Recipe: Beef Stew

On a cold winter night, there’s nothing better than a steaming bowl of humble beef stew.  Usually I just throw all the ingredients in the crock pot, but this time I took a few extra steps.  Boy, am I ever glad that I did.  This was hands-down the best stew I’ve ever made.  I usually use a packet of dry onion soup mix and a can of cream of mushroom soup, but this tastes waaaaay better, and you don’t end up with all those questionable chemicals/ingredients in the pre-boxed stuff.  The kids weren’t real thrilled when I set bowls of brown stuff before them for dinner (Princess Monster even commented that it looked “nasty”), but there were no complaints after the tasting began.  In fact everyone had seconds and there almost wasn’t enough for the grown ups to have lunch the next day!

Beef Stew

2-3 lbs stew meat, chopped into 1″ chunks
1/2 c. flour (for dredging, with salt and pepper to taste)
oil to brown the meat
1 onion, chopped (finely for me, because the kids always moan in despair if they get a chunk)
garlic cloves to taste (I think I used 5 – we like garlic!)
1 c. red wine
1 c. beef broth (I made mine with those nasty salty cubes because I didn’t have anything else on hand)
potatoes, carrots, peas, etc.  whatever your family will eat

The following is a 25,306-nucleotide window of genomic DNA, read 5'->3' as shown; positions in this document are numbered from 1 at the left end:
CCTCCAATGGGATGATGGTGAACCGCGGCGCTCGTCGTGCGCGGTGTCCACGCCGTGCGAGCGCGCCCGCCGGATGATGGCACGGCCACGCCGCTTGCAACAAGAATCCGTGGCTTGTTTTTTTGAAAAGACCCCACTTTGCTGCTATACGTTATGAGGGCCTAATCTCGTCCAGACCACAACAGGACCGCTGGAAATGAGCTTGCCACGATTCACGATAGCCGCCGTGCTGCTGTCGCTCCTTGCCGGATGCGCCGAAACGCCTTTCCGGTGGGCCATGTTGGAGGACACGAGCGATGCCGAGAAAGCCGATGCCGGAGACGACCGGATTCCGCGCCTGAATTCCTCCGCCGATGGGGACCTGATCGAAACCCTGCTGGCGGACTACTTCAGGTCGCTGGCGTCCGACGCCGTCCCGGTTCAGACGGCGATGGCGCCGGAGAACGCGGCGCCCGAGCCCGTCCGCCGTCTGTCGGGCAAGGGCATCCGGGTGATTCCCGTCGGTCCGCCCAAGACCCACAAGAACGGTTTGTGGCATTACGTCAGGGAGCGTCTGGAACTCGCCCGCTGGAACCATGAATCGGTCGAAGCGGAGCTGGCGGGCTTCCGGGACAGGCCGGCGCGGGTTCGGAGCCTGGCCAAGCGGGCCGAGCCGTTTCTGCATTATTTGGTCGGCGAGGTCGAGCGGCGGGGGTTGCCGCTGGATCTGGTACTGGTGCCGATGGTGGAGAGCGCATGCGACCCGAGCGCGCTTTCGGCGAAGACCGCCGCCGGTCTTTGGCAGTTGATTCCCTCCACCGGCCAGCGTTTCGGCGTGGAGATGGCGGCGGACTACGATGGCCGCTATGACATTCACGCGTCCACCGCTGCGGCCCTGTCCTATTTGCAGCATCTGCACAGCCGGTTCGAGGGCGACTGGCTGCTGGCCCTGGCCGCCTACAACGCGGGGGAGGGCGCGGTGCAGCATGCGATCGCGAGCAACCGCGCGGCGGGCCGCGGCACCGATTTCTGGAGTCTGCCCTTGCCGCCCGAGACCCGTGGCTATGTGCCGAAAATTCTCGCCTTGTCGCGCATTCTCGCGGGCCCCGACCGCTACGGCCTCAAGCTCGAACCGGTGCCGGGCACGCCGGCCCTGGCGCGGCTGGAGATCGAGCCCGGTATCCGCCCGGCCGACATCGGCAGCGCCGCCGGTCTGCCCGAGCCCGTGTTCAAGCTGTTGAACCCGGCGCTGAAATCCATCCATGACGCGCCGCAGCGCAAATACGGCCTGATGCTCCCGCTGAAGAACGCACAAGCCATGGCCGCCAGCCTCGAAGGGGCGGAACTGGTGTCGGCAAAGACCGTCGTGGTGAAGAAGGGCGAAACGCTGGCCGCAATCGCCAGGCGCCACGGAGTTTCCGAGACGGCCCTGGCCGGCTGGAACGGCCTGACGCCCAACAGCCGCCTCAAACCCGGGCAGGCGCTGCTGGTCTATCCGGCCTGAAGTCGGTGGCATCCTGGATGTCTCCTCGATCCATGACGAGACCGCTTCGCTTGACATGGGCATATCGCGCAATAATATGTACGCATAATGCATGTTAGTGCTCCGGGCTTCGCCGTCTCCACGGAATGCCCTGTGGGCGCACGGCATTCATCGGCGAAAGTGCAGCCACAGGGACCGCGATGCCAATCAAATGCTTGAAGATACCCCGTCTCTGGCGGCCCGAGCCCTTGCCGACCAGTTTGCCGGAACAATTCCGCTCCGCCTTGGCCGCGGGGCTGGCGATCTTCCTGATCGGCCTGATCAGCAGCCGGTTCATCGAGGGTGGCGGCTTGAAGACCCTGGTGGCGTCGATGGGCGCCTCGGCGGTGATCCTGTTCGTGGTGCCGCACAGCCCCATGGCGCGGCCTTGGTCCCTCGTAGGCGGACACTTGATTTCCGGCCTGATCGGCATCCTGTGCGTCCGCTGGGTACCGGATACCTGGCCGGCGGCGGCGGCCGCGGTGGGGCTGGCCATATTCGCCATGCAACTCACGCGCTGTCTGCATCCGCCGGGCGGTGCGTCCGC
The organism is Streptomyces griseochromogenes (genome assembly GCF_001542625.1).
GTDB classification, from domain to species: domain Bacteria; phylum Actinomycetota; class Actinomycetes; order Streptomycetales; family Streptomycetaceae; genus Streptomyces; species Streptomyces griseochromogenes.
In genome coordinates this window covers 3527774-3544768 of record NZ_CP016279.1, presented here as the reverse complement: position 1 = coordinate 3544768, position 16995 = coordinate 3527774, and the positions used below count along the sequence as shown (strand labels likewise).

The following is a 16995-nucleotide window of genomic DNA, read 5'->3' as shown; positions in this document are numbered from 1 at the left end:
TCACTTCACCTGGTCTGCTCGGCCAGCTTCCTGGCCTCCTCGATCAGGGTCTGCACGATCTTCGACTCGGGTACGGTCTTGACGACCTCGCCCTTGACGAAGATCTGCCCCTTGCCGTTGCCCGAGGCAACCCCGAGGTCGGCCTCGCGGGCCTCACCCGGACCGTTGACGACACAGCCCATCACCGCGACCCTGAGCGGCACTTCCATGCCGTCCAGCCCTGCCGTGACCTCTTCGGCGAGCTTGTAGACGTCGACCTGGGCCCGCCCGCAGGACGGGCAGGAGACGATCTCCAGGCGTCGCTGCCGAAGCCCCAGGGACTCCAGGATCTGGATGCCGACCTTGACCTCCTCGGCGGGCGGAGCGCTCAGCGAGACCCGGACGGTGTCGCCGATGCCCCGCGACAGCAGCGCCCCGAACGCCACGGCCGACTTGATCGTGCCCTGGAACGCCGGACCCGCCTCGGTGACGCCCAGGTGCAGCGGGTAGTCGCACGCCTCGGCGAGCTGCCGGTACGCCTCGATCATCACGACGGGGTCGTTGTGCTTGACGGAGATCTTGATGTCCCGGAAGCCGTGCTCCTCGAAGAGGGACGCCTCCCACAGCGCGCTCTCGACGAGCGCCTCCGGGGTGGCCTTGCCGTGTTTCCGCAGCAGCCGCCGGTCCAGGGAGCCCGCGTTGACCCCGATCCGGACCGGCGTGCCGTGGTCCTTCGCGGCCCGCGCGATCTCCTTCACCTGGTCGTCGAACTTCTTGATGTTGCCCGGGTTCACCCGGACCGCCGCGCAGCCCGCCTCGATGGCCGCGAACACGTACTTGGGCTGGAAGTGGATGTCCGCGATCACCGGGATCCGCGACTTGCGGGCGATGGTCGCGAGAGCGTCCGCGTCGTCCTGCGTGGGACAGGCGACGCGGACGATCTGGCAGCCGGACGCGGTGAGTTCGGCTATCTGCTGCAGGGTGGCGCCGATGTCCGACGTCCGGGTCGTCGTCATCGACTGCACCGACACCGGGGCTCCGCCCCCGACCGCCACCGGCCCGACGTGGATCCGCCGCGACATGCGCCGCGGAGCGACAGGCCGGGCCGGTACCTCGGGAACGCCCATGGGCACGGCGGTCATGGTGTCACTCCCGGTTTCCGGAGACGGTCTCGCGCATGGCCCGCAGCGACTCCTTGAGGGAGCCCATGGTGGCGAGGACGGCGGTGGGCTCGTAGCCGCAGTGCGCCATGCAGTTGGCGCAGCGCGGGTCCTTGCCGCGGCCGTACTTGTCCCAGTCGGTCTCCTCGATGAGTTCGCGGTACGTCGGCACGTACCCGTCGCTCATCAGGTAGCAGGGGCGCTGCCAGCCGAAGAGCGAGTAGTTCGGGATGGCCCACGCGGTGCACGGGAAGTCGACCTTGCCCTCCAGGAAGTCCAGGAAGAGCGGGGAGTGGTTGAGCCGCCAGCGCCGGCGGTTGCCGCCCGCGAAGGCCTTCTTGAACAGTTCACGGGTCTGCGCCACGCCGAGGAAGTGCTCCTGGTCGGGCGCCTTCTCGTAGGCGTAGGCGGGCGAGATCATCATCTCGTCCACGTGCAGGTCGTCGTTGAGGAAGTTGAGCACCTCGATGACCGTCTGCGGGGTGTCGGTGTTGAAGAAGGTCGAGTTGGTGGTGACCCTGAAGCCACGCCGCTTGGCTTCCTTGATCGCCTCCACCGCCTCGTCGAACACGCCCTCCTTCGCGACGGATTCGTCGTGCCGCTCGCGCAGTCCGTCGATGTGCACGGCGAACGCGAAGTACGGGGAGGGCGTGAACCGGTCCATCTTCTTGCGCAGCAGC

salt, pepper to taste
bay leaf

Toss the chopped cubes of meat in the seasoned flour and brown in a little oil.  I used butter in my cast-iron skillet.  Keep the meat in a single layer and take the time to turn each piece to get it evenly browned.  The meat doesn’t have to be cooked all the way through.  After they’ve browned, drop the cubes into the waiting crockpot.

Add another T of oil in the same pan (to keep all those yummy fried bits) and cook the onion and garlic until softened and flavorful.  Spoon them into the crockpot and then deglaze the pan with the wine, stirring up the browned bits into the sauce.  Pour over the meat in the crockpot.

Add the chopped veggies and the broth.  You don’t need a lot of liquid since this is cooking in a crockpot (you don’t want the meat to “boil”) so don’t worry if it doesn’t look like “stew” yet.  As the veggies cook down, more flavor and liquids will release into the broth.  You can always add a bit more broth if desired, and if you end up with too much, add some cornstarch at the end.

Cook on low for 8 hours (or longer) or high for 6 hours until the meat is fall-apart tender.  Serve with buttered bread or biscuits. 

Pray you have enough for lunch tomorrow!

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